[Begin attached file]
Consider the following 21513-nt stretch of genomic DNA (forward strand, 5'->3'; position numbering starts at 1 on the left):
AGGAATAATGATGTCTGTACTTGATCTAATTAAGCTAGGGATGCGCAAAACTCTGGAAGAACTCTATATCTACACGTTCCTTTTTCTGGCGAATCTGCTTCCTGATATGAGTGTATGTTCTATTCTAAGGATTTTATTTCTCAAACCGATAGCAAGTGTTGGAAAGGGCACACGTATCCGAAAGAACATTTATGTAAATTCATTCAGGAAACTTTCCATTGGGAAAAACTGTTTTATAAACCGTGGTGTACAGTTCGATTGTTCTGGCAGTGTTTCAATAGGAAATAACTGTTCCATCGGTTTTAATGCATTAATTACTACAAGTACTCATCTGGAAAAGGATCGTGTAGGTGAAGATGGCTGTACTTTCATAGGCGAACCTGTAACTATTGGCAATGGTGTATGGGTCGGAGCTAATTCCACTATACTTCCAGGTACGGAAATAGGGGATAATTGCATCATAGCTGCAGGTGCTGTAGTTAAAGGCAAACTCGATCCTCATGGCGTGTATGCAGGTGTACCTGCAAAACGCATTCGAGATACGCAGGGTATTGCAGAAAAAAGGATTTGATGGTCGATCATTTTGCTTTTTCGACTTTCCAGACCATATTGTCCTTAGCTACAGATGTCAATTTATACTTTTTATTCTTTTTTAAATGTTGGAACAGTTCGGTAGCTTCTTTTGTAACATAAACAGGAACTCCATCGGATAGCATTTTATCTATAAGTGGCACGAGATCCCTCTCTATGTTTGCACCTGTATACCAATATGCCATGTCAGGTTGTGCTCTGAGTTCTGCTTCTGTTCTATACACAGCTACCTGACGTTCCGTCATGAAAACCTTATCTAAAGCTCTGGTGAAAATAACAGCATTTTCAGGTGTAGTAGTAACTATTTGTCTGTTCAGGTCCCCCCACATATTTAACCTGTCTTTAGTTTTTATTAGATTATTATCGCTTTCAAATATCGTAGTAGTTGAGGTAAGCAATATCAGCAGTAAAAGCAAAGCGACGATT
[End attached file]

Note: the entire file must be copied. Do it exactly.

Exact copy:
Consider the following 21513-nt stretch of genomic DNA (forward strand, 5'->3'; position numbering starts at 1 on the left):
AGGAATAATGATGTCTGTACTTGATCTAATTAAGCTAGGGATGCGCAAAACTCTGGAAGAACTCTATATCTACACGTTCCTTTTTCTGGCGAATCTGCTTCCTGATATGAGTGTATGTTCTATTCTAAGGATTTTATTTCTCAAACCGATAGCAAGTGTTGGAAAGGGCACACGTATCCGAAAGAACATTTATGTAAATTCATTCAGGAAACTTTCCATTGGGAAAAACTGTTTTATAAACCGTGGTGTACAGTTCGATTGTTCTGGCAGTGTTTCAATAGGAAATAACTGTTCCATCGGTTTTAATGCATTAATTACTACAAGTACTCATCTGGAAAAGGATCGTGTAGGTGAAGATGGCTGTACTTTCATAGGCGAACCTGTAACTATTGGCAATGGTGTATGGGTCGGAGCTAATTCCACTATACTTCCAGGTACGGAAATAGGGGATAATTGCATCATAGCTGCAGGTGCTGTAGTTAAAGGCAAACTCGATCCTCATGGCGTGTATGCAGGTGTACCTGCAAAACGCATTCGAGATACGCAGGGTATTGCAGAAAAAAGGATTTGATGGTCGATCATTTTGCTTTTTCGACTTTCCAGACCATATTGTCCTTAGCTACAGATGTCAATTTATACTTTTTATTCTTTTTTAAATGTTGGAACAGTTCGGTAGCTTCTTTTGTAACATAAACAGGAACTCCATCGGATAGCATTTTATCTATAAGTGGCACGAGATCCCTCTCTATGTTTGCACCTGTATACCAATATGCCATGTCAGGTTGTGCTCTGAGTTCTGCTTCTGTTCTATACACAGCTACCTGACGTTCCGTCATGAAAACCTTATCTAAAGCTCTGGTGAAAATAACAGCATTTTCAGGTGTAGTAGTAACTATTTGTCTGTTCAGGTCCCCCCACATATTTAACCTGTCTTTAGTTTTTATTAGATTATTATCGCTTTCAAATATCGTAGTAGTTGAGGTAAGCAATATCAGCAGTAAAAGCAAAGCGACGATT